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Following translation by single ribosomes one codon at a time


We have followed individual ribosomes as they translate single messenger RNA hairpins tethered by the ends to optical tweezers. Here we reveal that translation occurs through successive translocation-and-pause cycles. The distribution of pause lengths, with a median of 2.8 s, indicates that at least two rate-determining processes control each pause. Each translocation step measures three bases—one codon—and occurs in less than 0.1 s. Analysis of the times required for translocation reveals, surprisingly, that there are three substeps in each step. Pause lengths, and thus the overall rate of translation, depend on the secondary structure of the mRNA; the applied force destabilizes secondary structure and decreases pause durations, but does not affect translocation times. Translocation and RNA unwinding are strictly coupled ribosomal functions.

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Figure 1: Experimental design.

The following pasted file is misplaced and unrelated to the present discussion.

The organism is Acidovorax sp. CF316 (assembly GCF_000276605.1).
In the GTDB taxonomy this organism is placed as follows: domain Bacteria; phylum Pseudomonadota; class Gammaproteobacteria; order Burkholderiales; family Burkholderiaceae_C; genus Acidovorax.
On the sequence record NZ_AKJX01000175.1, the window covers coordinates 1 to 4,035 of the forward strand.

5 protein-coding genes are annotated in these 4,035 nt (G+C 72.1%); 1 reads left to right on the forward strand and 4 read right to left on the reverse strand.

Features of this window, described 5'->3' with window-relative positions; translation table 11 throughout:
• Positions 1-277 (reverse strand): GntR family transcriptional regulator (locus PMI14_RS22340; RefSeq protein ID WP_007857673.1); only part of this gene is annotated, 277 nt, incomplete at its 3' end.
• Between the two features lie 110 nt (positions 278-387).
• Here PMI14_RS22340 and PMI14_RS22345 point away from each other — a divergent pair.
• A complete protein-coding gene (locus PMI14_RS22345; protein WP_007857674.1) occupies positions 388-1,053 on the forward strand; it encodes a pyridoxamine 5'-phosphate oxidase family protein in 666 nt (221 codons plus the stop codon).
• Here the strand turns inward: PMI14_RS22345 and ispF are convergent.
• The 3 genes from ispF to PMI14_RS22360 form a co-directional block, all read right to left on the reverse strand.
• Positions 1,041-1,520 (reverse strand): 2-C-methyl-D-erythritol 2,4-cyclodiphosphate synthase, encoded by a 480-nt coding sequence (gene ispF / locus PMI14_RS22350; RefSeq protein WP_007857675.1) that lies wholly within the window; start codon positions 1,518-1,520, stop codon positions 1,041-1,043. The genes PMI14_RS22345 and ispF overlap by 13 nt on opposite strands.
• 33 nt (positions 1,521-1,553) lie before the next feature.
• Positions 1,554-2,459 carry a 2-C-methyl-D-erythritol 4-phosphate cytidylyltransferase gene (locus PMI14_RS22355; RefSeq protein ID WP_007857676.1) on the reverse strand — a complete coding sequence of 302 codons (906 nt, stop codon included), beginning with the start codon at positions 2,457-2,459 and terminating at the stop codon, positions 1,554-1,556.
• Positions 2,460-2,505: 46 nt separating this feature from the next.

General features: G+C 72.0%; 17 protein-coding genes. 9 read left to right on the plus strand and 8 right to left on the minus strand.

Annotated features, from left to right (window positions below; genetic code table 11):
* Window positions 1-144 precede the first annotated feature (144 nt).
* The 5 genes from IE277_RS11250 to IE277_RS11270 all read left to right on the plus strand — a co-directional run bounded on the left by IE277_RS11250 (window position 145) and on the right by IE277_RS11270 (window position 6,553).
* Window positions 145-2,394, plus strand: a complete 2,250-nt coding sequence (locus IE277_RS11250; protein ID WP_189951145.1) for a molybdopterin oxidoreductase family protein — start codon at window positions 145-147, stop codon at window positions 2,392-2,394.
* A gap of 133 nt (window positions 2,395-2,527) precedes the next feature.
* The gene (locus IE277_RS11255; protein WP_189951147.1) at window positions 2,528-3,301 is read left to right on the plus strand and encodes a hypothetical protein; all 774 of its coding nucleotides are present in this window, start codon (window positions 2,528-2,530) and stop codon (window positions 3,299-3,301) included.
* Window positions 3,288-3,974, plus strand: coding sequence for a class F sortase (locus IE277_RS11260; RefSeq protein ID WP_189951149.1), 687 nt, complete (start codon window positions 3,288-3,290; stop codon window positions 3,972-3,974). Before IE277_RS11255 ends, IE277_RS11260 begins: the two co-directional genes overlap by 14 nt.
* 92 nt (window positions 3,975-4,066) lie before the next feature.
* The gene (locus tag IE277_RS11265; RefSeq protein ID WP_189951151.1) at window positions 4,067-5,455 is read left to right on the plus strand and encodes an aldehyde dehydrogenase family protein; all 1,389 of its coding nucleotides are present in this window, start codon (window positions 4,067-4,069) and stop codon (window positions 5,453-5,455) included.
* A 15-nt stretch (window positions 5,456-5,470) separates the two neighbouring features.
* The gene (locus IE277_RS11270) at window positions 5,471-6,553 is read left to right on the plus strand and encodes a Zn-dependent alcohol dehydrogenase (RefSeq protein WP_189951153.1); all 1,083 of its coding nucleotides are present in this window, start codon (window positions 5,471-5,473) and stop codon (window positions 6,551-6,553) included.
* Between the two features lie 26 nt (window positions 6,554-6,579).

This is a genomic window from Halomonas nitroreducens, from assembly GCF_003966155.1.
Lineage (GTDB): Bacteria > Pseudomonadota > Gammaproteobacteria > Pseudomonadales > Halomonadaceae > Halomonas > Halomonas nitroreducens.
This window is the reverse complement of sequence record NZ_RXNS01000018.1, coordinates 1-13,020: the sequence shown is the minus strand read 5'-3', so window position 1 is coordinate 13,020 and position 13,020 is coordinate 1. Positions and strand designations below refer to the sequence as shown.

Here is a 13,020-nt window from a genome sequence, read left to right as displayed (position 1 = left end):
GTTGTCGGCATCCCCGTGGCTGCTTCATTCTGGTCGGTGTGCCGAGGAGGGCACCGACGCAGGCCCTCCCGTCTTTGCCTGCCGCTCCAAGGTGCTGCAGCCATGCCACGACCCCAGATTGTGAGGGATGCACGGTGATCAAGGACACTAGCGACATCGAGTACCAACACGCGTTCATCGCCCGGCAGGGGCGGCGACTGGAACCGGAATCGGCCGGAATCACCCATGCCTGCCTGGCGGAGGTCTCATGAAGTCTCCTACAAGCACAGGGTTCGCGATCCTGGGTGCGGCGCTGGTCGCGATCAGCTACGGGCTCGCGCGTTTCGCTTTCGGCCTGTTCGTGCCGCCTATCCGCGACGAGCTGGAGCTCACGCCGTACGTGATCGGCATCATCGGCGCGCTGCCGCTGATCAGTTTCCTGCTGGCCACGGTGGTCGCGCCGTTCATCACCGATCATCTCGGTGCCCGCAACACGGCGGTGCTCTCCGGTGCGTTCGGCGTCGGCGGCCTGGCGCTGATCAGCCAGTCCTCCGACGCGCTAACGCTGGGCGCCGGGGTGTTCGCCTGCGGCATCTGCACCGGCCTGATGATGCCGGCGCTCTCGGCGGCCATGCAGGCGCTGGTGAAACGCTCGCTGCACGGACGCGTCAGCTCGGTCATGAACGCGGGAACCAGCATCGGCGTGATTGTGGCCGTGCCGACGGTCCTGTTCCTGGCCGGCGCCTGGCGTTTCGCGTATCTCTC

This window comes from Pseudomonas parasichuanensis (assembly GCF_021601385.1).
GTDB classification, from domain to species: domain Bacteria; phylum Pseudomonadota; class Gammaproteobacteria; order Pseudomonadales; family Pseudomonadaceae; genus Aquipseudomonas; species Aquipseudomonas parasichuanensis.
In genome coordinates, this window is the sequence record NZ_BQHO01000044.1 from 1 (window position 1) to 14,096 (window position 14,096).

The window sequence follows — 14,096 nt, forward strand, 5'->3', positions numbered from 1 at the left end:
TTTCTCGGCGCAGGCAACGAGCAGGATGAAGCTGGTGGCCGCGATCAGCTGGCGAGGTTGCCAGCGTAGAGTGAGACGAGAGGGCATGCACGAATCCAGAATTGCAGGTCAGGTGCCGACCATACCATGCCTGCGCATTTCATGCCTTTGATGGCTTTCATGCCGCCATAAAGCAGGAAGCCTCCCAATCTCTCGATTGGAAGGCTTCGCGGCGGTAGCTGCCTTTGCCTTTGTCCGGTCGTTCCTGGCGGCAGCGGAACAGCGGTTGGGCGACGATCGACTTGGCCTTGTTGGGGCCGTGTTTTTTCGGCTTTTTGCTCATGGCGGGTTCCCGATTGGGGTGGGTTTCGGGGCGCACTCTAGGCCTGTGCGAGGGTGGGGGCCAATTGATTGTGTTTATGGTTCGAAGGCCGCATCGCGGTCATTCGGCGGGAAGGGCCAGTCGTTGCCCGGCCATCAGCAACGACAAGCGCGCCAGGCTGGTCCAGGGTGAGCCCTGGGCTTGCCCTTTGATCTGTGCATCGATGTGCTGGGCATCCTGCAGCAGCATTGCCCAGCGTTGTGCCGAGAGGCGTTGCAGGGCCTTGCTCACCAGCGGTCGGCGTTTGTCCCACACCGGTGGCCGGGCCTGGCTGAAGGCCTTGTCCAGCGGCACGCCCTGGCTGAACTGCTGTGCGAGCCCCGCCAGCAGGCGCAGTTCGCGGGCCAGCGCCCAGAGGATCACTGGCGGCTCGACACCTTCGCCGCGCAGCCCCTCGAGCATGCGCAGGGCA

Figure 2: Codon-by-codon translation of VE60hp.
Figure 3: Translational trajectories and arrests for VE274hp.
Figure 4: Dwell times and force effect.


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We thank R. Hanna for her early efforts on this project, and S. B. Smith for help with the instrumentation. The work was supported by National Institutes of Health grants (to I.T., C.B. and H.F.N.), and a Grant-in-Aid for Young Scientists (A) from the Japan Society for the Promotion of Science (S.Y.).

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Corresponding author

Correspondence to Ignacio Tinoco.

Supplementary information

Supplementary Information

The file contains Supplementary Discussion and Supplementary Figures S1 – S7 with Legends. The Supplementary Discussion shows kinetic models and translation with different mRNAs. The Supplementary Figures show force-extension curves at different translation progress for different hairpins, SDS-PAGE gels from bulk translation, distribution of dwell times, and translation rates under various conditions (PDF 487 kb)

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Wen, JD., Lancaster, L., Hodges, C. et al. Following translation by single ribosomes one codon at a time. Nature 452, 598–603 (2008).

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